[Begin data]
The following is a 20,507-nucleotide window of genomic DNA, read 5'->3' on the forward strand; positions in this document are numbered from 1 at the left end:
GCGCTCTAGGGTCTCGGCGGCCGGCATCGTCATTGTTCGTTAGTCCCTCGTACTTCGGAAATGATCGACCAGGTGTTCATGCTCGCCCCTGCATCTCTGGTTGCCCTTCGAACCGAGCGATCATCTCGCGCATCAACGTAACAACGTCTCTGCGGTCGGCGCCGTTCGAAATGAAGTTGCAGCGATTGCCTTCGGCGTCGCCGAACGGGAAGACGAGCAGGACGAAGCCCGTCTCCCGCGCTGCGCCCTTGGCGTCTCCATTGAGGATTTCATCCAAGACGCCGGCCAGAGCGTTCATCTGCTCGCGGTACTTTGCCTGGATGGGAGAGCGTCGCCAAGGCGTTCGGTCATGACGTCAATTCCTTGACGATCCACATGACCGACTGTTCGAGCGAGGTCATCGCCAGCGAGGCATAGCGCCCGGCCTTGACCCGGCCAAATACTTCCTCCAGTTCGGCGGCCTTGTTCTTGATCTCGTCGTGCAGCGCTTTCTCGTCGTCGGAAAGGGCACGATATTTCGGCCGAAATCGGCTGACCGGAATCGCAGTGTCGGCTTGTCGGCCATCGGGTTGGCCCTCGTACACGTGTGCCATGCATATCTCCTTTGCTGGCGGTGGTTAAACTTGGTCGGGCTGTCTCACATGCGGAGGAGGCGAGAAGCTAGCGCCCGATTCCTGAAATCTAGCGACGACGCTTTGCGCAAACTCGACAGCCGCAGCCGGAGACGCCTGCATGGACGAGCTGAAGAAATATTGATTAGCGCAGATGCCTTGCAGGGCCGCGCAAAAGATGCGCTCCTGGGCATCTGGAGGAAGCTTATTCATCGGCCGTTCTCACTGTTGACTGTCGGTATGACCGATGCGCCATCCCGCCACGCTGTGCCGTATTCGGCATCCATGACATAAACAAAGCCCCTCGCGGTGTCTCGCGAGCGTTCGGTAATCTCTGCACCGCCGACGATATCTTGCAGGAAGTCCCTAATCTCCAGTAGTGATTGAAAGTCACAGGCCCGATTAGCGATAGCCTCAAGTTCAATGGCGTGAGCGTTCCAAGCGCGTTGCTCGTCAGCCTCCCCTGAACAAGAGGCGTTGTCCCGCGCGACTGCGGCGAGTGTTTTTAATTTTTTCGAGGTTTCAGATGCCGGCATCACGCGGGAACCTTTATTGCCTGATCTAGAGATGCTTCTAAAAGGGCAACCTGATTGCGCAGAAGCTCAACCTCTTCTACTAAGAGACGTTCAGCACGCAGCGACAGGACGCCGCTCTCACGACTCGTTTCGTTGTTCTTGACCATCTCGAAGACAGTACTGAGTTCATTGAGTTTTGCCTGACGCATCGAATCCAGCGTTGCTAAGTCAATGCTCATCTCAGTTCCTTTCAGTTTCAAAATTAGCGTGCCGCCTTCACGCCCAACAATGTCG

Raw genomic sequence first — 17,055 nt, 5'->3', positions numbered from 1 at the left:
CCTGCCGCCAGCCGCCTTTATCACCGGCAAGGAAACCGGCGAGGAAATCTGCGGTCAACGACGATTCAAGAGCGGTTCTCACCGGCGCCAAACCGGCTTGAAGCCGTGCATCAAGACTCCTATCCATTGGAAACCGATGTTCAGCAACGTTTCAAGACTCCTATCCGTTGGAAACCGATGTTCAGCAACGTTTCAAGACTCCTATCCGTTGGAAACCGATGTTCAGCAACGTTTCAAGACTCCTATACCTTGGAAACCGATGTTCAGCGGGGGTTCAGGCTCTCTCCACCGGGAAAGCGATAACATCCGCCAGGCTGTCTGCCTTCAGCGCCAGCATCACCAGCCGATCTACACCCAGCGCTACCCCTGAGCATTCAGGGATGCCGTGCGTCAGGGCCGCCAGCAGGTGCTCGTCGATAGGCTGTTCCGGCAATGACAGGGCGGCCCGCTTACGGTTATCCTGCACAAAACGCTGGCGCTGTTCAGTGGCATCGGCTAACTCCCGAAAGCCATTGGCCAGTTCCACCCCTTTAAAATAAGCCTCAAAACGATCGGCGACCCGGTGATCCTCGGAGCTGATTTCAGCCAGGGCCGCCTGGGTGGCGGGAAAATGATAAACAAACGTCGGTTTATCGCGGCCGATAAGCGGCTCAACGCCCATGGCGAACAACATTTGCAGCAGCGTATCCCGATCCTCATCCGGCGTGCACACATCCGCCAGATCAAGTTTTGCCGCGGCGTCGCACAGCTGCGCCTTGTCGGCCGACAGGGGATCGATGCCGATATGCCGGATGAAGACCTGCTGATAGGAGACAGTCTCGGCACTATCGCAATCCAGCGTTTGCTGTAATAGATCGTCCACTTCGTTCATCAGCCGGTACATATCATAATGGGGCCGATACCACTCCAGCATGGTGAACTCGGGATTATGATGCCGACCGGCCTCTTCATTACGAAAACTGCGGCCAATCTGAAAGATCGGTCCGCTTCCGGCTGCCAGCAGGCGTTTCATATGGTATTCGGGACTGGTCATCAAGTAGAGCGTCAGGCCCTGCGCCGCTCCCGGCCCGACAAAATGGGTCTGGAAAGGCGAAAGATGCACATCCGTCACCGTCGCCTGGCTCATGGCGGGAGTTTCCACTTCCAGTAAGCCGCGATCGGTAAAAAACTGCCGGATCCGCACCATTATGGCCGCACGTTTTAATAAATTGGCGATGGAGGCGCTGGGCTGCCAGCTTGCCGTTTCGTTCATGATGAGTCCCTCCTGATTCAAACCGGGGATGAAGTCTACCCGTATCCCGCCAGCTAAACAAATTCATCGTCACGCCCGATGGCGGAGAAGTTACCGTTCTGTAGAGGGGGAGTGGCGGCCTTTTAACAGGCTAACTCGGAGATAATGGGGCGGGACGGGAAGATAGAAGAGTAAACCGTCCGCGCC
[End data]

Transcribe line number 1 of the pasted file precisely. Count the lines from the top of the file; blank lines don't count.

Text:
The following is a 20,507-nucleotide window of genomic DNA, read 5'->3' on the forward strand; positions in this document are numbered from 1 at the left end: